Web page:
Today we’ll take a look at the High Sierra Tech Series Titan 65 Internal Frame Pack. This backpack is great for almost all outdoor activities, boasting a 65-liter storage space, not to mention its waterproof so everything you carry will stay dry even if you encounter a sudden rain shower. But hiking and camping aren’t the only things the Titan 65 is good at, because it’s also perfect for longer travels. First of all, there’s the space again, which allows you to pack everything you need for longer trips (like two or three weeks and I even spoke with someone that spent the entire summer abroad using only this). Then there’s also the durability, having no problems being put in trucks, buses or getting through security checks in airports.
And speaking of materials and size, let’s see a little more official details about it. The Titan 65 is made by High Sierra Sport Company, a company that has a 25-year experience in creating durable backpacks and which is also the official supplier for the United States Snowboarding and Ski teams. The Tech Series is their most advanced internal frame packs line and the Titan 65 is this line’s flagship. Materials used include Nylon Mini Diamond Ripstop, with the bottom being made of Duralite Nylon 840D (a more resistant type of Nylon). The backpack’s dimensions are 32 x 14.25 x 8.75 (inches) and its weight is around 5 pounds (empty).
Being a large backpack, suspension is really important (the last thing I’d need was for it to be uncomfortable or difficult to carry), so the Titan 65 has S-shaped shoulder straps (they call it Ergo-Fit) and a back panel made from high-density foam with channels that let the air flow (do you don’t get too sweaty while carrying it). Combined with the internal frame and the adjustable chest strap, the package looks pretty good. And since longer trips will probably mean facing bad weather too, the backpack features a built-in rain cover, that goes in a special compartment on the bottom of the pack when not being used.
As for storage spaces and don’t think I need to go into the whole specs sheet, but it features countless storage spaces (including a hydration reservoir, mesh pockets for 1-liter bottles, removable media pocket, etc.)
What are people saying about it:
Looking for other reviews, it seems that people that bought it are more than happy with what the Titan 65 has to offer. For example, looking at Amazon ratings, the backpack has 23 reviews, out of which 25 are 5-star (that’s maximum), while on eBags 68 out of 73 people recommend it. Most people praise its durability and looks, space it offers and also say that it’s very comfortable.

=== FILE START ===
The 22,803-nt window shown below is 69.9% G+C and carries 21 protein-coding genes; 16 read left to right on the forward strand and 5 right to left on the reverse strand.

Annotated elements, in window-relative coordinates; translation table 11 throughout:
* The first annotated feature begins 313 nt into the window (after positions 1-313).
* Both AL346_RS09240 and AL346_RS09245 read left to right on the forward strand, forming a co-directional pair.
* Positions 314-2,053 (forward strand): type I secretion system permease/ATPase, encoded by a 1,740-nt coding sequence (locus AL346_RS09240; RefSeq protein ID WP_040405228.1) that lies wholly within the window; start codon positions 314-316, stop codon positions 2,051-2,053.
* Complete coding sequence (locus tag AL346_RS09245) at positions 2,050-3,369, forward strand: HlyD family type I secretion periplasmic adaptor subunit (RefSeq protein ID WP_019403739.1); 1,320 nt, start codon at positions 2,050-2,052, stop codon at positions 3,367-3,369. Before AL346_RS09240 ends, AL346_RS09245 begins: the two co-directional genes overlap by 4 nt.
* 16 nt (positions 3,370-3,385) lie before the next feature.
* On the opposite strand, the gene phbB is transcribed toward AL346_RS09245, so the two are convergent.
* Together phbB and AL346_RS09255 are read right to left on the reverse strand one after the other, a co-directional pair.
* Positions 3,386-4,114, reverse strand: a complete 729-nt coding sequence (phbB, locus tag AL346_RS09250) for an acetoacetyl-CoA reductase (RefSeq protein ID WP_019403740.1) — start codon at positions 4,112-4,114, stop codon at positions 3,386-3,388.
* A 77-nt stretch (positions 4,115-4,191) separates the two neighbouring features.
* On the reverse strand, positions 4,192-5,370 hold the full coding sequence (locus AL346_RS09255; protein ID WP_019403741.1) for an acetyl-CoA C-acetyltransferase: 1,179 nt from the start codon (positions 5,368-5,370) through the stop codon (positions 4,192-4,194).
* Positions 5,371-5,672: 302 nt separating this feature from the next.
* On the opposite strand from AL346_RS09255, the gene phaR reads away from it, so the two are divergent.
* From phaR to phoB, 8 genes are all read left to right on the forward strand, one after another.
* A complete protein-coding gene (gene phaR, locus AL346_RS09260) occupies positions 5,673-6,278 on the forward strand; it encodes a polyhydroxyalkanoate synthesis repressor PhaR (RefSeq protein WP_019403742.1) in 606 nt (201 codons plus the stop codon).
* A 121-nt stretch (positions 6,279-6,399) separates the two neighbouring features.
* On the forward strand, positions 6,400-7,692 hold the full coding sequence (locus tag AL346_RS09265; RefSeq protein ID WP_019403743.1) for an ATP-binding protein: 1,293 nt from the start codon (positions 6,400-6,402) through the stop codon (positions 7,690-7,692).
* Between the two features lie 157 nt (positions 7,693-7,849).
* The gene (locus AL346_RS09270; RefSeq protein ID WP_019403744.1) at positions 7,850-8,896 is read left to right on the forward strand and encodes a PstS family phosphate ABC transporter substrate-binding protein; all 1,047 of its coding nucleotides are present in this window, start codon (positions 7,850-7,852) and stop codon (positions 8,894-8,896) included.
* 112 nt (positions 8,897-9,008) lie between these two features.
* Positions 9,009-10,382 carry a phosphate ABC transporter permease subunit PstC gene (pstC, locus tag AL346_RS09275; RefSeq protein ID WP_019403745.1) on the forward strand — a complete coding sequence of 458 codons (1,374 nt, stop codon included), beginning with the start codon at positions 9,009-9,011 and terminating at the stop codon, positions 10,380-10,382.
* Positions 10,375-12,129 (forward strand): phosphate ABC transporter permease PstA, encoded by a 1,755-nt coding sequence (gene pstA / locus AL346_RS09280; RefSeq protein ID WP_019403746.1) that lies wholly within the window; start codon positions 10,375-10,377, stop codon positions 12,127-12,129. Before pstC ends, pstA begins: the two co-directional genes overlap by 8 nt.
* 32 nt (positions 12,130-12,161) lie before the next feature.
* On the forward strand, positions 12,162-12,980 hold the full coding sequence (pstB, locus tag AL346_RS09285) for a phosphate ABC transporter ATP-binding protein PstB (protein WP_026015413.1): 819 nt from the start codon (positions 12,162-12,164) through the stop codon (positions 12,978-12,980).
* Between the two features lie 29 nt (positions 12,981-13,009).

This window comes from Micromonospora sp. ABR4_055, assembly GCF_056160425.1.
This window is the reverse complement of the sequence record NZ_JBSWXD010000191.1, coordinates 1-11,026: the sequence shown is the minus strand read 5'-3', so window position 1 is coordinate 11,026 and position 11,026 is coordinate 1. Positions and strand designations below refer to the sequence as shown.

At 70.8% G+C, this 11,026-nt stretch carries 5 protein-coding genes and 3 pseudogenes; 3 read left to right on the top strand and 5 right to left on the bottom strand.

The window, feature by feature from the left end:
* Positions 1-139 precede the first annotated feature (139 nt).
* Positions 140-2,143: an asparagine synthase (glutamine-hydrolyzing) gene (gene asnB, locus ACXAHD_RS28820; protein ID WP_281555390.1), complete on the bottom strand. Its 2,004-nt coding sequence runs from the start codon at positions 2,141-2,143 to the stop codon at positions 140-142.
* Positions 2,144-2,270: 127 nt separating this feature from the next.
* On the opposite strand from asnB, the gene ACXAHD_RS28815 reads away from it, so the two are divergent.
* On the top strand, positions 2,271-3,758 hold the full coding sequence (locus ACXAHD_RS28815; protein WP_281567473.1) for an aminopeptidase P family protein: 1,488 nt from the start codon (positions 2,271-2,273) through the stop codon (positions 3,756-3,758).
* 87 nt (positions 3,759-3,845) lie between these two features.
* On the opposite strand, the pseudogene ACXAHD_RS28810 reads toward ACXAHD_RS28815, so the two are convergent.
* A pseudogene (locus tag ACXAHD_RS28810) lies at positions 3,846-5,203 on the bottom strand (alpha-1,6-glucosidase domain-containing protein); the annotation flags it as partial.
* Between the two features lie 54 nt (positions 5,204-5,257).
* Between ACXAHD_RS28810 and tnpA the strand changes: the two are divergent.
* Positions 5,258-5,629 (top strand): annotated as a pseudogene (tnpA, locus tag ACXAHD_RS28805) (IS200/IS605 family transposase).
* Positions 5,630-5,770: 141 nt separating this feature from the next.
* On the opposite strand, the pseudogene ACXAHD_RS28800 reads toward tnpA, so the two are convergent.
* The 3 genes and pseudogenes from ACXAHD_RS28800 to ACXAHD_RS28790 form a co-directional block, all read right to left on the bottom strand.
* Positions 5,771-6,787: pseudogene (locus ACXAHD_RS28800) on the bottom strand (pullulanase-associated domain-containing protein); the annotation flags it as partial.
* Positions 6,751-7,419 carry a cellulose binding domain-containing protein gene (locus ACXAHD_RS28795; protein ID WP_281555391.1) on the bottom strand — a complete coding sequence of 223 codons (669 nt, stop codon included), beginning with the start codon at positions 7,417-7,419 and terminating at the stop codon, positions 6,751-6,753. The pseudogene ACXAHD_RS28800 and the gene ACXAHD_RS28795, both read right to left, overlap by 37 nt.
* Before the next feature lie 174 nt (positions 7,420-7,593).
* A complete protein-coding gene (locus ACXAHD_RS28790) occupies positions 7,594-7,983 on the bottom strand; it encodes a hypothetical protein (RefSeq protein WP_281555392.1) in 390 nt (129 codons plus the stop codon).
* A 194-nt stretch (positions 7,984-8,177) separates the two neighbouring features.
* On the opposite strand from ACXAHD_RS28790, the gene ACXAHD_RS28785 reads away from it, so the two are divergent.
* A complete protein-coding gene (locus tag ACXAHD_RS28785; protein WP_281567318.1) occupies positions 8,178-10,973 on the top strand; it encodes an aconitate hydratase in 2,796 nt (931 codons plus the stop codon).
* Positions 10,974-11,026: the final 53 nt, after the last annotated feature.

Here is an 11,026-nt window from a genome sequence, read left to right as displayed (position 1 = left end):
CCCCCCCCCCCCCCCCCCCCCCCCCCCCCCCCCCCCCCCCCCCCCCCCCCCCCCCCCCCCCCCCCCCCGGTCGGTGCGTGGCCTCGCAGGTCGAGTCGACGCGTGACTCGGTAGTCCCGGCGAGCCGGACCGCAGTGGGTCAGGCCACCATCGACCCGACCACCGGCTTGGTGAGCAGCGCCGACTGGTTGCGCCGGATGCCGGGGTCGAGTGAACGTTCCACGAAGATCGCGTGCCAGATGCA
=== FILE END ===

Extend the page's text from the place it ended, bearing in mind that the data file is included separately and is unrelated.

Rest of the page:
Ramon (New York)
Of course, as you can imagine, even though it’s a premium backpack, the Titan 65 also received some complaints: the backpack’s weight (somewhat normal for a large backpack) and size (it is smaller than other backpacks therefor requires careful packing). The only major complaint was from a someone whose chest strap snapped on the first day of an 8-day hike, but as soon as he got back he returned it to High Sierra without being asked any questions or have any problems.
Where to get the best deal
The High Sierra Tech Series Titan 65 comes with three color options, Amazon (green), Auburn (brown) and Pacific (blue) and it retails for around $280, but right now you can get special deals on almost any online store. Most of these offers are around $150-$170, but after doing some digging, I found it on Amazon at a great price, a little over $100. Just click here (or the button below) to take a look.
And remember, if you own one, please drop us an email or a comment below and tell us about your experience with the Titan 65, I’m sure it will be helpful to everyone looking to buy one.
I’m Vlad, I’m in my 30, I have traveled a lot in the past 10 years and I share stories with all the experiences I’ve lived. I’m really into writing, so I also talk about stuff that I find interesting and want to see at some point in the future. Also, I’m quite passionate about travel photography and I share my experience as an amateur photographer and videographer. He now writes at Upwind Travel